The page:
From re-tweeting white supremacists to insulting the Muslim parents of a dead US soldier to claiming that a judge from Indiana could not be impartial in a case against Trump University because of his Mexican heritage, the Republican nominee showed that explicit discrimination appealed to a much larger portion of the US population than experts thought possible…or were perhaps willing to admit. Trump’s bigotry was not the softened, PR-savvy bigotry of Reagan and Bush. The language was coarse. The expressions of contempt were explicit. And yet his popularity did not wane. The US was turning ugly.
And, on the sidelines of the circus that ended Tuesday night sat the US media, wondering how a person like Trump could not only get the nomination, but actually maintain support. How someone with his brand of racism, sexism and aggression could possibly succeed in US politics. The problem was that, while on the one hand condemning Trump, on the other the US media provided unlimited media oxygen to the Trump fire.
In what must be classified as one of the most cynical — but honest — comments of the 2016 campaign, the CEO of the national broadcaster CBS, Les Moonves, said of Trump’s success: “It may not be good for America, but it’s damn good for CBS.” In other words, it was in the financial interests of media conglomerates like CBS that Trump was not only in the race, but that he maintained his stream of offensive, anti-democratic rhetoric. It was great, profitable theater, even if the tragedy would eventually leak off of the stage and flood the entire country. As for Trump’s steady exploitation of anti-Muslim sentiment, the US media would do well to ask itself what role their own failures after September 11 played in stoking these fires.
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After broad and uncritical support for the occupation and destruction of Iraq, the US media basically ignored the subsequent deaths of over half a million Iraqis, as if these Muslim lives were unworthy of attention. It was this type of dehumanization that Trump would leverage throughout his campaign. Leveraged, it turns out, into a victory, making Trump’s victory also a brutal condemnation of US journalism.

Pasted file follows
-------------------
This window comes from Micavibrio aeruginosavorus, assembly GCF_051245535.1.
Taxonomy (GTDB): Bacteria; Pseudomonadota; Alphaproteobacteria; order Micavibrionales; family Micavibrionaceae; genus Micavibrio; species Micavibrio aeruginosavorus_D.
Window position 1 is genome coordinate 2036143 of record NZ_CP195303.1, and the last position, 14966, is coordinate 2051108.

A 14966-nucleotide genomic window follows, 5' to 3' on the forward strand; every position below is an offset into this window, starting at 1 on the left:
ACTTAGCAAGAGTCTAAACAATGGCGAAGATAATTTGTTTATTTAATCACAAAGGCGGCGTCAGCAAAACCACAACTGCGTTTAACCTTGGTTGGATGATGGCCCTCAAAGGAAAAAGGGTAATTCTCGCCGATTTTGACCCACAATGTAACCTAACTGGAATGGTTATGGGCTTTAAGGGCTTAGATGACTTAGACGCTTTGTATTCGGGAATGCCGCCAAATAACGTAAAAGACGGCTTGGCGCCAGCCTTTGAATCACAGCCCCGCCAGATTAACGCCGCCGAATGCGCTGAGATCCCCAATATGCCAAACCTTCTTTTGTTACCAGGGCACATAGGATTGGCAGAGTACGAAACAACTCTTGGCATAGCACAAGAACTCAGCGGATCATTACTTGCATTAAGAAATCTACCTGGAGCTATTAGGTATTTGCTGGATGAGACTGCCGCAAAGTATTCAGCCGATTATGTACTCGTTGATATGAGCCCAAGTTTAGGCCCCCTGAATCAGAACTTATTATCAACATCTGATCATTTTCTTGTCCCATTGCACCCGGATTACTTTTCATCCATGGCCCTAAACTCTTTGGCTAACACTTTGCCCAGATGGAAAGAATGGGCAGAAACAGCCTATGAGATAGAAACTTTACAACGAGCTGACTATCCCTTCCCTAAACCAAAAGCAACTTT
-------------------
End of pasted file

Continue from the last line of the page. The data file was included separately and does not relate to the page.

So, as the US elections come to a sad, tragic end, it must be said that the loser of the elections was actually decided many months ago: it was, and will be for years to come, the citizens of the United States. On the evening of November 1, exactly one week before voters went to the polls, a black church in Greenville, Mississippi was set on fire, and the words “Vote Trump” spray-painted on the side of the building. What made the event so poignant was not the shocking violence and apparent racism of the act, but rather the sense of its inevitability and banality, and that US politics had come to a point where supporters felt both the need and the entitlement to burn down a church in support of their candidate. The people who committed this act, and people like them, will not disappear now that the election is over and their man has won.
The horse has bolted the stables. The train has left the station. The ship has sailed. Pick your metaphor. We have seen a vision of America’s dystopian future, and it’s a future that won’t last for only four or eight years.
Elections are often framed as celebrations of democracy. Like most celebrations, however, the tough question is: Who will be willing to clean up the mess once the party is over?